May and Varadkar discuss NI backstop as rumours swirl over Brexit deal

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Brexit talks have been deadlocked over the so-called backstop - the fallback position that would be activated if a future EU-UK trade deal does not produce a solution that would prevent a hard border between Ireland and Northern Ireland.

With a Brexit deal nearing completion with Brussels, the PM is trying to secure the agreement of her cabinet to press on with finalising the terms for Brexit.

Ms McDonald was speaking to the media after it emerged that Leo Varadkar told UK Prime Minister Theresa May in a phone conversation that he was willing to consider proposals for a review clause in any backstop plan.

The DUP's Donaldson, whose party has repeatedly criticized Dublin's approach, said a no-deal Brexit would have serious consequences for Ireland's economy and he "can't understand why Irish Government seems so intent on this course".

The former Brexit secretary yesterday called on the government to publish the legal advice it has on the Irish border backstop.

A spokeswoman for the Irish Government said both leaders emphasised their commitment to avoiding a hard border and the need for a legally operable backstop.

But Brexit secretary Dominic Raab has reportedly demanded the backstop is time-limited, with Britain able to review it and pull out if it wants.

The Daily Telegraph reported on Monday that Brexit secretary Dominic Raab had taken a "hardline" stance on the border, insisting that the United Kingdom should have the right to pull out of the backstop via a review process after just three months.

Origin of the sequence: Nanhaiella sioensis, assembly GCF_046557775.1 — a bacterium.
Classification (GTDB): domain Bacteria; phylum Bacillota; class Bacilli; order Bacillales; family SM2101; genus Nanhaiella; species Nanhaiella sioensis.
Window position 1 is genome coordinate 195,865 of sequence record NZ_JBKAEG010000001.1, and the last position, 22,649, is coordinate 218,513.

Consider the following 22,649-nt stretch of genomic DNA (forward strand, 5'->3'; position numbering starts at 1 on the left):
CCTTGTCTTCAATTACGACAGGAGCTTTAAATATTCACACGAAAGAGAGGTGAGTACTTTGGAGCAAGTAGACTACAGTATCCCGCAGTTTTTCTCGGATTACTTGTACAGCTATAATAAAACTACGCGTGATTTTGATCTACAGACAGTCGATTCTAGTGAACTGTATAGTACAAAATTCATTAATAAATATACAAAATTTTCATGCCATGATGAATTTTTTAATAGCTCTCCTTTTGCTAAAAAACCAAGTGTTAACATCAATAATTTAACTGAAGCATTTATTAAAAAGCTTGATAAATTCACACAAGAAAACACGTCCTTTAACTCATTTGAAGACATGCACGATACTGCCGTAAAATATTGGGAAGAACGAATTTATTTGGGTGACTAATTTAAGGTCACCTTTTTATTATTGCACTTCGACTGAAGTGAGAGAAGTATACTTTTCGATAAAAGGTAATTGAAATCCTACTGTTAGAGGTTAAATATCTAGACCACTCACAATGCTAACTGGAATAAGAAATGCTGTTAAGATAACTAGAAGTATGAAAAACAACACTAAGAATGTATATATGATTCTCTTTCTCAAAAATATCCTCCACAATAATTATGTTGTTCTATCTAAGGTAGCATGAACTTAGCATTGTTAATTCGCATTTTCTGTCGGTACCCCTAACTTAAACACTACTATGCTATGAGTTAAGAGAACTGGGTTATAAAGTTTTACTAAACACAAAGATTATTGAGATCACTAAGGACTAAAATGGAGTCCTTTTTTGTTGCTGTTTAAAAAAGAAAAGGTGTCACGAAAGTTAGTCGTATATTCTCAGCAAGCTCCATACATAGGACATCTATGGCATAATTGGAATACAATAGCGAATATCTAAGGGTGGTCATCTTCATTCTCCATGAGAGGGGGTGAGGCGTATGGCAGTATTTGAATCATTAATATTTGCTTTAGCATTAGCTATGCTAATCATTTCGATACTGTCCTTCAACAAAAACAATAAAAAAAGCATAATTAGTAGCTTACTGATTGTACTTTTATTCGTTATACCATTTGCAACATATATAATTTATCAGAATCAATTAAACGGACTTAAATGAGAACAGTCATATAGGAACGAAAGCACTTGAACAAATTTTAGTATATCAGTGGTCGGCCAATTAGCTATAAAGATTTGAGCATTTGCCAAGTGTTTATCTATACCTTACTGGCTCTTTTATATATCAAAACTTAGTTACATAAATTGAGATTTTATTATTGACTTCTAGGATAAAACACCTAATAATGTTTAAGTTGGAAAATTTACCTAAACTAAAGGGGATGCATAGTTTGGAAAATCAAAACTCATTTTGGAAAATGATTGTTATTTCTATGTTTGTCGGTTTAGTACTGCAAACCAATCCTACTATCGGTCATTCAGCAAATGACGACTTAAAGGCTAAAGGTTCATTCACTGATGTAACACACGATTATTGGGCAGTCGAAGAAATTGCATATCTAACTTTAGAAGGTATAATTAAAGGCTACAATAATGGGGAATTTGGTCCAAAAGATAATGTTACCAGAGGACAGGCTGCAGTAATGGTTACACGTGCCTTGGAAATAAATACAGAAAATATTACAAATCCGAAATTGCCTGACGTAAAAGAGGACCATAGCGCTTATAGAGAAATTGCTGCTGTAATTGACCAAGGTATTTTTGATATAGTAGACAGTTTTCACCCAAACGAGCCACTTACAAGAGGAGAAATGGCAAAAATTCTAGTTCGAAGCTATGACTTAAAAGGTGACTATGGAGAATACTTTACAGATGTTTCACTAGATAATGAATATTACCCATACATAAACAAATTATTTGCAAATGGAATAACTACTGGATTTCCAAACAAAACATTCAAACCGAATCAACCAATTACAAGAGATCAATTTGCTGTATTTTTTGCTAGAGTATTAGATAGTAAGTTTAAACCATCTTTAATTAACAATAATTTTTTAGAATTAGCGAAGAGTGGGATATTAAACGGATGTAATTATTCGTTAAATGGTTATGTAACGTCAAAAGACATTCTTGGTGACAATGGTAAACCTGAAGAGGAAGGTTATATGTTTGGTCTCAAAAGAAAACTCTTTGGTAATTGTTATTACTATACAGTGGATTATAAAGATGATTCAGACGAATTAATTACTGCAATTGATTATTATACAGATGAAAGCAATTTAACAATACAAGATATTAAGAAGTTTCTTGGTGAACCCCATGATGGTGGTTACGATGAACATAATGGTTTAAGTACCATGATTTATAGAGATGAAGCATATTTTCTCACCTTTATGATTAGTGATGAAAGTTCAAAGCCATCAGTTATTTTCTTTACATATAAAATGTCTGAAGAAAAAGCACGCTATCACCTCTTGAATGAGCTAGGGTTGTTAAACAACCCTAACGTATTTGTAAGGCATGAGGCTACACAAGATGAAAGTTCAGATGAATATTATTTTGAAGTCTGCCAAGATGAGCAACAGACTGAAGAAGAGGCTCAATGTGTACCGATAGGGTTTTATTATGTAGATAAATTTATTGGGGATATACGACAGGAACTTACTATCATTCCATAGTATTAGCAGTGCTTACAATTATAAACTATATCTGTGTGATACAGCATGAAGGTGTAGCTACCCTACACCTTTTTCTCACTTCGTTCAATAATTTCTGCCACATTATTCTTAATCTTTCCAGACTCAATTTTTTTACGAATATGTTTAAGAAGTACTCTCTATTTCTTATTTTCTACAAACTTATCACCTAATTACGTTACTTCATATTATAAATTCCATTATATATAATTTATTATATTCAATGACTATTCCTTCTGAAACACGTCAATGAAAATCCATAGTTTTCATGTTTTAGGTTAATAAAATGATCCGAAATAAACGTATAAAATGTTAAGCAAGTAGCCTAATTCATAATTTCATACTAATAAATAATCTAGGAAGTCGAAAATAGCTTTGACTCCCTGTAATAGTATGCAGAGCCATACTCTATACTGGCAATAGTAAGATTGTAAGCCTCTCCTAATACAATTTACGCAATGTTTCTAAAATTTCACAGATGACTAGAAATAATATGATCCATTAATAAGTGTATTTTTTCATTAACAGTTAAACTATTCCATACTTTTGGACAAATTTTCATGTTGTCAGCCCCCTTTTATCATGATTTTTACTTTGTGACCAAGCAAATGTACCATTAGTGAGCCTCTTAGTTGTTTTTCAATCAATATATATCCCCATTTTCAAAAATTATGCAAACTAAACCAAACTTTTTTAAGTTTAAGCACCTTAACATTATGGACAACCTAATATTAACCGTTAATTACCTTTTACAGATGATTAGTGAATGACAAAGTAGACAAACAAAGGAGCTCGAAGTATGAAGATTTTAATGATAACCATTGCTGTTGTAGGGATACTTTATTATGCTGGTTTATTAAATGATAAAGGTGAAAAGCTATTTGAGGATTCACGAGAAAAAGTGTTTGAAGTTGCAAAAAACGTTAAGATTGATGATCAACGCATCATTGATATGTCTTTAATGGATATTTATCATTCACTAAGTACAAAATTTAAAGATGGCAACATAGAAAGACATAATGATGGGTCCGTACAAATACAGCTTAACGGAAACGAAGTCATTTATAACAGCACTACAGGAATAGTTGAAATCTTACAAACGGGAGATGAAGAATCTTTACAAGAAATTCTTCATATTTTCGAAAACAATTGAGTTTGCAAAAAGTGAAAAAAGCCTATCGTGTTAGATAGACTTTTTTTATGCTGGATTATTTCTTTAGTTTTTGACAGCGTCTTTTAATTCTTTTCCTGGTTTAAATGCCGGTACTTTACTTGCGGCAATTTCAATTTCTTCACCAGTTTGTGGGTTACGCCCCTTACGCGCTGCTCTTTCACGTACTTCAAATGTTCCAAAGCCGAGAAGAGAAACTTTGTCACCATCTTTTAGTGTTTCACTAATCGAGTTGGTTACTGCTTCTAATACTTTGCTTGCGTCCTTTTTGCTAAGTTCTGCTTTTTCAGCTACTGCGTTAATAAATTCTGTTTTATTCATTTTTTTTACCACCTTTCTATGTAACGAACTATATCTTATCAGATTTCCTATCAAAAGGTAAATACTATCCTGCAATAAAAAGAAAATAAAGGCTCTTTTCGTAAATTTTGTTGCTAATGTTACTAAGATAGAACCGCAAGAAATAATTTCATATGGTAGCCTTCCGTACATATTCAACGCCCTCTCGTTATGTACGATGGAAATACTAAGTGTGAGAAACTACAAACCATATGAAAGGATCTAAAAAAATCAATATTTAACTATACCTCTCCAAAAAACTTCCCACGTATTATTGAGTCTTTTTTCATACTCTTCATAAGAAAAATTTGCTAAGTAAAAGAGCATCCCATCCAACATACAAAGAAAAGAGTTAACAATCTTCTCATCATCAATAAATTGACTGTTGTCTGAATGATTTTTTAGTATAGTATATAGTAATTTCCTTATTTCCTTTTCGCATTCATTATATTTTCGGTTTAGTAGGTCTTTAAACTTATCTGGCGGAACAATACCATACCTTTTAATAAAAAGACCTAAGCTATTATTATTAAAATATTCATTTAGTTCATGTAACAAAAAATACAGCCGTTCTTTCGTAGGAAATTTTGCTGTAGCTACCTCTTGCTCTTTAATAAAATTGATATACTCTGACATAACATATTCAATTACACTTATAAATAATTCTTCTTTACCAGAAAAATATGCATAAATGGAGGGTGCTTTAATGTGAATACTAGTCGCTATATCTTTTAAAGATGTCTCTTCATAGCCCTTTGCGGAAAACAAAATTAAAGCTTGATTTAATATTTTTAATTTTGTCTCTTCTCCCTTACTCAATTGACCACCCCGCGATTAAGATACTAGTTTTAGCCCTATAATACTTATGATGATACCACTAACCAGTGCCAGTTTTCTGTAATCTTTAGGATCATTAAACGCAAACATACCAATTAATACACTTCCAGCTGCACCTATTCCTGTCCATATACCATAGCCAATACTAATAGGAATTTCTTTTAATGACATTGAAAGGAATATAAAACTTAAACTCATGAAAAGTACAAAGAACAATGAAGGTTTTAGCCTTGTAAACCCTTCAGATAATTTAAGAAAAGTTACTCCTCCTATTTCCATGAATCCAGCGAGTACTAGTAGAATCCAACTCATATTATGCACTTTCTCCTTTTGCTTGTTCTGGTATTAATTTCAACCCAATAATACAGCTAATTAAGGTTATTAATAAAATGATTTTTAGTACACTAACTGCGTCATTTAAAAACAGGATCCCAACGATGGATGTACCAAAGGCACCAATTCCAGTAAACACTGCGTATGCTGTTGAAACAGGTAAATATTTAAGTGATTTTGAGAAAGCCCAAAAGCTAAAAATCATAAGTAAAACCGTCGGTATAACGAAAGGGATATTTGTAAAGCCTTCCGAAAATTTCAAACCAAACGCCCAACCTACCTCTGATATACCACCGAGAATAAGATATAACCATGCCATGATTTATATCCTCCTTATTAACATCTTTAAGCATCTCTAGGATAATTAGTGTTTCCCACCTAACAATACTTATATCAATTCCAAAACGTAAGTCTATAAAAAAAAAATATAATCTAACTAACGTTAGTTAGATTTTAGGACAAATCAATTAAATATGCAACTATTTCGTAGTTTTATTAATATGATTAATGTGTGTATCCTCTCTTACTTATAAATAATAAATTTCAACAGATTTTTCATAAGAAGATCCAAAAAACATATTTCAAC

Unemployment rate stays at 3.7% as 250K jobs added in October
The average workweek for all employees on private nonfarm payrolls increased by 0.1% to 34.5 hours in October. She felt she needed a high enough hourly wage to make up for the cost of child care for her three children.

An open frontier is seen as crucial to preserving the 1998 Good Friday peace accord that ended decades of Irish sectarian bloodshed.

The tough talk from Ireland came as shadow chancellor John McDonnell confirmed Labour would not support a temporary customs union with the EU.

Cautious optimism that a deal between the European Union and London may be in the offing has also been kept in check by the reality that such an agreement might not pass the British parliament.

Hopes that a deal could be struck as early as next week have faded because of the continuing clash between London and Brussels over the future status of the Irish border.

Meanwhile, a Survation poll of 20,000 people for Channel 4 estimated Remain would win another in/out referendum by 54%-46%.

In regards to customs checks, the deal is said to include an agreement by the European Union that checks on goods can take place at places of manufacture, or in shops, instead of at the border.

But London and the bloc have still not agreed how long such an insurance policy would last. Insisting that negotiations are "ongoing" at a technical level, the Commission's chief spokesman summed up progress by telling reporters: "Not there yet".